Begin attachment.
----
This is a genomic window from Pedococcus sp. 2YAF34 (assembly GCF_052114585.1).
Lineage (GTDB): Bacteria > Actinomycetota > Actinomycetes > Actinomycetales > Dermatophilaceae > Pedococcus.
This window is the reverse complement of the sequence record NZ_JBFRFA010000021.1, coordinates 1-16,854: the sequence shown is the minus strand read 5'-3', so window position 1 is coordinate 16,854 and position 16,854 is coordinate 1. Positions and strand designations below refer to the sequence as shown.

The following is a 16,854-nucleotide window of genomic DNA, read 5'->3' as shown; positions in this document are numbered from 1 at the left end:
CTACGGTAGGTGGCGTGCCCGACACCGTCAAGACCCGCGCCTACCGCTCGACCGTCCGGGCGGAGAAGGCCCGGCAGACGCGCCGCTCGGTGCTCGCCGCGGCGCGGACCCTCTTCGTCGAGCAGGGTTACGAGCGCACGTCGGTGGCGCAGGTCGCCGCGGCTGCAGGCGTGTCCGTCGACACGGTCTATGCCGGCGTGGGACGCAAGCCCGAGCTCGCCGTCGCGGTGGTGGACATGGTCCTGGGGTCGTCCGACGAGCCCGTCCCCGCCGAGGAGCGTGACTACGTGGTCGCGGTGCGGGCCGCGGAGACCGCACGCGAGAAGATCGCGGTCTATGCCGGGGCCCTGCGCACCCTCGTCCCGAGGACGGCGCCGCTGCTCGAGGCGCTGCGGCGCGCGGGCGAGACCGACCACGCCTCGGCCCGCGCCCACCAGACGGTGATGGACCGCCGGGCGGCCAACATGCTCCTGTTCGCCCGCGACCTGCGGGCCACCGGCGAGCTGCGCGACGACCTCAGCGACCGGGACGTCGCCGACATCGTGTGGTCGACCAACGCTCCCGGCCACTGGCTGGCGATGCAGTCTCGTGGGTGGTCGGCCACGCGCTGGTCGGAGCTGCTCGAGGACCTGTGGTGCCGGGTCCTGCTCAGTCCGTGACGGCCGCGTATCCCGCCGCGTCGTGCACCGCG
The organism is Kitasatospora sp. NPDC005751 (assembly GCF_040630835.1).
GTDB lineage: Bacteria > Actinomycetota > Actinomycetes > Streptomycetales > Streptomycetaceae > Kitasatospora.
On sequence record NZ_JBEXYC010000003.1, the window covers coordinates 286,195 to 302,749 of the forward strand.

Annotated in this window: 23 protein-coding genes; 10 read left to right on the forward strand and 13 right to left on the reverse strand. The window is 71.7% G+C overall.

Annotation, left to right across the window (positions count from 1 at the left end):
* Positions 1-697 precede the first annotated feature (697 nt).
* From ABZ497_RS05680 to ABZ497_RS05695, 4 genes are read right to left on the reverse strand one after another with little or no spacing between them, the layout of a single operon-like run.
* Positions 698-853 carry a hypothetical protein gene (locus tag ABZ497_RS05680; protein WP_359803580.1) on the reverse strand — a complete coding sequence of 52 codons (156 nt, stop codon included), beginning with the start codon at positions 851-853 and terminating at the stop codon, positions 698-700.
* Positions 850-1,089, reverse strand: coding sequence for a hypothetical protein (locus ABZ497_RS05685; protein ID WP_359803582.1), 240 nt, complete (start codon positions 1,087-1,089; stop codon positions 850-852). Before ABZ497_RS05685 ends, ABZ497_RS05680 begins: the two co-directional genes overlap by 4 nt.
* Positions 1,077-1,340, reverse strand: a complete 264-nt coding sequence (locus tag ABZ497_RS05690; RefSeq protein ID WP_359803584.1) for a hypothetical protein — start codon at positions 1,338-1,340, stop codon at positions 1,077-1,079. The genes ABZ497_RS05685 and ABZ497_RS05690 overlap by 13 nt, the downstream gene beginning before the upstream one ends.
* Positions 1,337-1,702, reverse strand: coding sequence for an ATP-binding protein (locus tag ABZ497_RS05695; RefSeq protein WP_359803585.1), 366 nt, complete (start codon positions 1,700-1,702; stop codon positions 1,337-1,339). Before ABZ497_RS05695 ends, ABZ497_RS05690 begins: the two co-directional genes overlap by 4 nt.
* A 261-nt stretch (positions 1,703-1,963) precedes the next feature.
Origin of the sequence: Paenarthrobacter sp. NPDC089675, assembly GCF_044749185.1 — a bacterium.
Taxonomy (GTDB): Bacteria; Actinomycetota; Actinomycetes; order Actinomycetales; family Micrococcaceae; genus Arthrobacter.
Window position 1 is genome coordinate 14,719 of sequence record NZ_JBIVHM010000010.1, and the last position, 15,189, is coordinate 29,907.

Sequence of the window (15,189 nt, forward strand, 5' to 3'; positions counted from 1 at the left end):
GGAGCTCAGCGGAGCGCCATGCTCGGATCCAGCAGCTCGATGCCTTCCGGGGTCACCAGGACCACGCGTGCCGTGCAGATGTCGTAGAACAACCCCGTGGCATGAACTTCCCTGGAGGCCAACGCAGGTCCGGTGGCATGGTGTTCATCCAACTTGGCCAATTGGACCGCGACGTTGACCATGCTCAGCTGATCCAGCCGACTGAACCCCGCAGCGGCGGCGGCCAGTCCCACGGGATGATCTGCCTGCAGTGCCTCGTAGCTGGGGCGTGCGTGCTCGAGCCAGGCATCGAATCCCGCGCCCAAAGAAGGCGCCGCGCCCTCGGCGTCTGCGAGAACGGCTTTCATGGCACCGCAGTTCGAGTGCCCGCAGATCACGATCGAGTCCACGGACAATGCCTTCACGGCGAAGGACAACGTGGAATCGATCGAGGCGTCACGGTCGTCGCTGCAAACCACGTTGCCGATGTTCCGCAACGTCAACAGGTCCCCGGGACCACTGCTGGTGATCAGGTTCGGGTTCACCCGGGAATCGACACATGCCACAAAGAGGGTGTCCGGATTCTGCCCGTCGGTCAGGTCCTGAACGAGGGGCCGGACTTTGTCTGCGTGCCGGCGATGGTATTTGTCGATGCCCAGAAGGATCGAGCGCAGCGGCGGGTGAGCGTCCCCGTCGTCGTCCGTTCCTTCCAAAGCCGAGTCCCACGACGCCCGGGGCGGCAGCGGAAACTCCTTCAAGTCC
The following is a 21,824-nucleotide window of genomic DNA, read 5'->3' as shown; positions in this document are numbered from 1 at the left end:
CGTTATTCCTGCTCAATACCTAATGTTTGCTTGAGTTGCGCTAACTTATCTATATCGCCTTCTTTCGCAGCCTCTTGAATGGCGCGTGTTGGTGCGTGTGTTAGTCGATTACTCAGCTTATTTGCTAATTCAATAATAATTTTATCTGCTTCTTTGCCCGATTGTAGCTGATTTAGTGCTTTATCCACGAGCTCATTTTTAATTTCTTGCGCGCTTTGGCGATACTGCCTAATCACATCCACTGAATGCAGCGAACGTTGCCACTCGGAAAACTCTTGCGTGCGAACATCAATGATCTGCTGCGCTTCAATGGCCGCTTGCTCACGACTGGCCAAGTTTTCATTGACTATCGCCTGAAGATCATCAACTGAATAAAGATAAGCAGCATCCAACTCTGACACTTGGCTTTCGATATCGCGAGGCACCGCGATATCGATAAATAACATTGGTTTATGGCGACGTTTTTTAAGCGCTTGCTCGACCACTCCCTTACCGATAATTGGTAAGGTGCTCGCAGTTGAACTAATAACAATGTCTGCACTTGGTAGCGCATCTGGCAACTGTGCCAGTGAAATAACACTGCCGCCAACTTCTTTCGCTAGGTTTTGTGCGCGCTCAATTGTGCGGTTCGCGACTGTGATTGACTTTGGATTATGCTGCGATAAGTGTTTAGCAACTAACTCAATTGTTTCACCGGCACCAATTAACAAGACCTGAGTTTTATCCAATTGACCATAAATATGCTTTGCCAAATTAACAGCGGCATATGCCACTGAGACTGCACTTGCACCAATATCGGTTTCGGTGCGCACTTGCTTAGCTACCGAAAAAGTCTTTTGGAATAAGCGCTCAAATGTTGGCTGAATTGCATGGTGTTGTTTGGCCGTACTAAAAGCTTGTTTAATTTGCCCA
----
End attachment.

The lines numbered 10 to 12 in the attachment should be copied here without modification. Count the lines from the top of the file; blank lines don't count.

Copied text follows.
Annotation, left to right across the window (positions count from 1 at the left end):
* Positions 1-697 precede the first annotated feature (697 nt).
* From ABZ497_RS05680 to ABZ497_RS05695, 4 genes are read right to left on the reverse strand one after another with little or no spacing between them, the layout of a single operon-like run.